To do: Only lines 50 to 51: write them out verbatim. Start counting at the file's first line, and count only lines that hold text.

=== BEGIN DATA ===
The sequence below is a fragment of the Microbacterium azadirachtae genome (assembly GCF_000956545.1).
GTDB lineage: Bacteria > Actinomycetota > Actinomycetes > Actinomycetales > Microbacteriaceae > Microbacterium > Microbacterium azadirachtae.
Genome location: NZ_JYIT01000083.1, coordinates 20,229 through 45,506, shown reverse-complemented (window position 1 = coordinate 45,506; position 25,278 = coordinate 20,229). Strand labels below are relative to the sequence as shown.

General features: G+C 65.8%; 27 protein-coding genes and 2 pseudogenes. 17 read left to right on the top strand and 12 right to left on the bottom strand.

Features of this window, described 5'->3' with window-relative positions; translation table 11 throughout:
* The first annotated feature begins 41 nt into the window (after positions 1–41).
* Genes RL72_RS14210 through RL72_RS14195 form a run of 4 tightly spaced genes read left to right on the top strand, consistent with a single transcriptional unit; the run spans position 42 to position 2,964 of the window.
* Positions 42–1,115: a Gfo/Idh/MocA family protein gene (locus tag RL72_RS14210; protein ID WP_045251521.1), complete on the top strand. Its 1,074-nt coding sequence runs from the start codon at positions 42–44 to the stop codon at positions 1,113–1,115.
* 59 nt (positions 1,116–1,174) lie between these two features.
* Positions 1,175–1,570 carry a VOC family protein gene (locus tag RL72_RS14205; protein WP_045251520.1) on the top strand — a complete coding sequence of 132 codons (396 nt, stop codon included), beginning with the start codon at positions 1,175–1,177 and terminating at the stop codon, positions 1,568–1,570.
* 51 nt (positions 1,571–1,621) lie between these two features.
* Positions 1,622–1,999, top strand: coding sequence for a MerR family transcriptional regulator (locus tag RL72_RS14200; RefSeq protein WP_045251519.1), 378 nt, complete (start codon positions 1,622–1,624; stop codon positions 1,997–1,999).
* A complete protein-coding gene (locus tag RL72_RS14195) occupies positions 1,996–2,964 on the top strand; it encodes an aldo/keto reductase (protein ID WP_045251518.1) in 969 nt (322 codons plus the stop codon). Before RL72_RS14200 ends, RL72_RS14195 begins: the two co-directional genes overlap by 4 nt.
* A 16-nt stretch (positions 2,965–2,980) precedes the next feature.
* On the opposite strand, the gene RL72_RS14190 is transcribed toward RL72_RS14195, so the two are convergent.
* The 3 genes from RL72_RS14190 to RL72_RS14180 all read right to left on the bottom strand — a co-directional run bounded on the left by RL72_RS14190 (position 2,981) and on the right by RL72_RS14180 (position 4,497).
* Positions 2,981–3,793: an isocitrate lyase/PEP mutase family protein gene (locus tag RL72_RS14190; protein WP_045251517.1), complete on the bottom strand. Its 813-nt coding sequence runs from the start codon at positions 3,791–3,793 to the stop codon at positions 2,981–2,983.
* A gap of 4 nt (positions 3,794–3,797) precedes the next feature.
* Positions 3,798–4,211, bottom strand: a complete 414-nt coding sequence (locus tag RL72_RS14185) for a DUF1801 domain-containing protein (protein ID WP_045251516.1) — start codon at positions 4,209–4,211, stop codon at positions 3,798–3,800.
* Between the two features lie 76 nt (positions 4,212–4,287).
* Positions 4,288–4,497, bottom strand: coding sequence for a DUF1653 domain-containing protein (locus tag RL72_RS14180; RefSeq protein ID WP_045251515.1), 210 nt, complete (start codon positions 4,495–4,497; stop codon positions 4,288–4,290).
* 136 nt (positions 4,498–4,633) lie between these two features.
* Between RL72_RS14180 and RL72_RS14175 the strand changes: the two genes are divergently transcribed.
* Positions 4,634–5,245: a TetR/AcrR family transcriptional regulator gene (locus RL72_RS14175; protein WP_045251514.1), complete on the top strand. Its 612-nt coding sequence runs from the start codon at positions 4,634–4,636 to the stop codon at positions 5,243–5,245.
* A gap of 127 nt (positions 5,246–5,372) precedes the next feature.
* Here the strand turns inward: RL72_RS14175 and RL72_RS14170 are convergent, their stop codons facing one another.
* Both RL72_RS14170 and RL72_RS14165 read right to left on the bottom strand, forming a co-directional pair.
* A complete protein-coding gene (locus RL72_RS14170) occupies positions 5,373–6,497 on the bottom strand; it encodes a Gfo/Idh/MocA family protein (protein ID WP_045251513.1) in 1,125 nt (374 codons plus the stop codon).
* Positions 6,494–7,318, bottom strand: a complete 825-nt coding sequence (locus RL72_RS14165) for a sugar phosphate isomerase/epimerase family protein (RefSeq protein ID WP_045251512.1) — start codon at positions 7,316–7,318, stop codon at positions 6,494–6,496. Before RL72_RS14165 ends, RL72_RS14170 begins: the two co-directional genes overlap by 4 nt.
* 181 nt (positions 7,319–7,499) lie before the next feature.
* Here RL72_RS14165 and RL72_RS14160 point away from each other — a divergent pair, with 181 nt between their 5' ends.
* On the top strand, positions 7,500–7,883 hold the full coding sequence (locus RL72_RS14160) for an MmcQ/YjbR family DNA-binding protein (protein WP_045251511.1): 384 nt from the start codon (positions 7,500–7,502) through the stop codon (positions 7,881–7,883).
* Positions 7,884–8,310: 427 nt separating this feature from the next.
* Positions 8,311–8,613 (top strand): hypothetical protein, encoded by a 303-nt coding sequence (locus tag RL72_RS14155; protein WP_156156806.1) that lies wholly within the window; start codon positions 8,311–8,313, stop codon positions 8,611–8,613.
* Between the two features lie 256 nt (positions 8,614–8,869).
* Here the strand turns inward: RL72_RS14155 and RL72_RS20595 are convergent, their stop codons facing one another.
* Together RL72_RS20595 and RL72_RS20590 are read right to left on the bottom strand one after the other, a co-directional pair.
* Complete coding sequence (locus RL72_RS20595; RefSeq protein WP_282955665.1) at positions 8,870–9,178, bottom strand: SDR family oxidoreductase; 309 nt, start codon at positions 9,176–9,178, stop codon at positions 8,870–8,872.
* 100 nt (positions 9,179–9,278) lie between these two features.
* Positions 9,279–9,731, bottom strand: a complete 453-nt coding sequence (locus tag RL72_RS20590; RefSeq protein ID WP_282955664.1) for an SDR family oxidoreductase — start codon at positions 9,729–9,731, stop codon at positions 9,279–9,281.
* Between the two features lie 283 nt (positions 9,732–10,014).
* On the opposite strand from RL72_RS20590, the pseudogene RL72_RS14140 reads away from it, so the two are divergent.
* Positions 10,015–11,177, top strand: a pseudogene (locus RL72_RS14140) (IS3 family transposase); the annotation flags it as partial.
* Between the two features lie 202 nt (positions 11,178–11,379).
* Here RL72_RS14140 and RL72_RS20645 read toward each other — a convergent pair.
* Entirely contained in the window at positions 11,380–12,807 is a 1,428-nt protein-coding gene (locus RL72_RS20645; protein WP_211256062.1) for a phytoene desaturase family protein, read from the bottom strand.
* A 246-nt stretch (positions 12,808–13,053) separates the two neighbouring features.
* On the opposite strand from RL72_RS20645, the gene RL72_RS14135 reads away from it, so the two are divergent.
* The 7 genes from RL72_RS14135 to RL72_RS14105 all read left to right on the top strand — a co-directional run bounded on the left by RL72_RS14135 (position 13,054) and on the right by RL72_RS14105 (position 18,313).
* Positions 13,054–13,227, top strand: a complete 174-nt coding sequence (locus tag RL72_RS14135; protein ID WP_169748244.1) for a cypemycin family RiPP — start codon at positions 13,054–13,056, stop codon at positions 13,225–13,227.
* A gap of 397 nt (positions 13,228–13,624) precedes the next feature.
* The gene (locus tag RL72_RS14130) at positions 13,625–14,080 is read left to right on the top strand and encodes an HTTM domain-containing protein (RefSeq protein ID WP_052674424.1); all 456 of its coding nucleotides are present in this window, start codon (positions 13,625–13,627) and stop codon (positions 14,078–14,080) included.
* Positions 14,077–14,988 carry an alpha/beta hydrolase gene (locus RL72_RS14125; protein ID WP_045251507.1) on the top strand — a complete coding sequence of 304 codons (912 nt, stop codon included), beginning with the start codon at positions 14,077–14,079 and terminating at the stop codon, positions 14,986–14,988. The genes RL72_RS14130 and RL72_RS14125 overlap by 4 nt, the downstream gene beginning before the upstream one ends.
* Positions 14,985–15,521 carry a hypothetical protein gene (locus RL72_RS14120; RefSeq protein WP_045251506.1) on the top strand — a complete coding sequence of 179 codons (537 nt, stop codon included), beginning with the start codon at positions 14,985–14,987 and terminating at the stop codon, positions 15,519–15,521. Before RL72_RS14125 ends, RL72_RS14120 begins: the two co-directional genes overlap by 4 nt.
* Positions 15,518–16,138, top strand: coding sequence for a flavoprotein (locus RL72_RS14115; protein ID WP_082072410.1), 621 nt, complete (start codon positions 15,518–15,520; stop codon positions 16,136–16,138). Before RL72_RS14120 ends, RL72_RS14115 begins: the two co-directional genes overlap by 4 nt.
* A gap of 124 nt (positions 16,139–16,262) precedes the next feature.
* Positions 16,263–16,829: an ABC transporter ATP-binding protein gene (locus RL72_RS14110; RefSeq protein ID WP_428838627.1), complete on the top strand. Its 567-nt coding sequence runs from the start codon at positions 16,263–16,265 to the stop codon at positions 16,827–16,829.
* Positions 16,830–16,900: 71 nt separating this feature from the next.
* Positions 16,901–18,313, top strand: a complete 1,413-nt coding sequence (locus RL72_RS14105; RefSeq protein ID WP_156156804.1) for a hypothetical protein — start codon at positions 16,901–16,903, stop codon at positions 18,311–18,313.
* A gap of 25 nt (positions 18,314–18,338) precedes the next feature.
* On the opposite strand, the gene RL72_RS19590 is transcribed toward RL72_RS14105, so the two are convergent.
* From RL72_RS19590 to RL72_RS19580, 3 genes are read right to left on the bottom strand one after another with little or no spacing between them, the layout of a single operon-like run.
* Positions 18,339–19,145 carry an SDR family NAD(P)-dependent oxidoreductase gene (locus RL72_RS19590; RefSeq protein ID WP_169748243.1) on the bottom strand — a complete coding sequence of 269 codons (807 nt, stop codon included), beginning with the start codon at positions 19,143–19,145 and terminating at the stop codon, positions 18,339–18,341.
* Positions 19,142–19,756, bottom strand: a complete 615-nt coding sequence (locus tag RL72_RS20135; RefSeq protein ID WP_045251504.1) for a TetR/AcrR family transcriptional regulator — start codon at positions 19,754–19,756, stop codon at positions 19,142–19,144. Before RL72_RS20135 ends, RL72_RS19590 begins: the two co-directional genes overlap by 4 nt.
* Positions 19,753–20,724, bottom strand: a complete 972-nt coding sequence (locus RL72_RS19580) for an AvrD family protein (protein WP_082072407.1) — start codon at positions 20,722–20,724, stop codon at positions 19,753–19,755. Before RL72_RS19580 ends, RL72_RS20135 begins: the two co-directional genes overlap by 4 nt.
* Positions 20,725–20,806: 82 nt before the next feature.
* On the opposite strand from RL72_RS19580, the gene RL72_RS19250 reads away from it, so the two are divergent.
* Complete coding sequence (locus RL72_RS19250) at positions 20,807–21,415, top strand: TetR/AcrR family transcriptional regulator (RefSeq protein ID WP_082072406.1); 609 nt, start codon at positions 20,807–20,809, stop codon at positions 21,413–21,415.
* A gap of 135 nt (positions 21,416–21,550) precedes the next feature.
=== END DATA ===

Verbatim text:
* Positions 13,054–13,227, top strand: a complete 174-nt coding sequence (locus tag RL72_RS14135; protein ID WP_169748244.1) for a cypemycin family RiPP — start codon at positions 13,054–13,056, stop codon at positions 13,225–13,227.
* A gap of 397 nt (positions 13,228–13,624) precedes the next feature.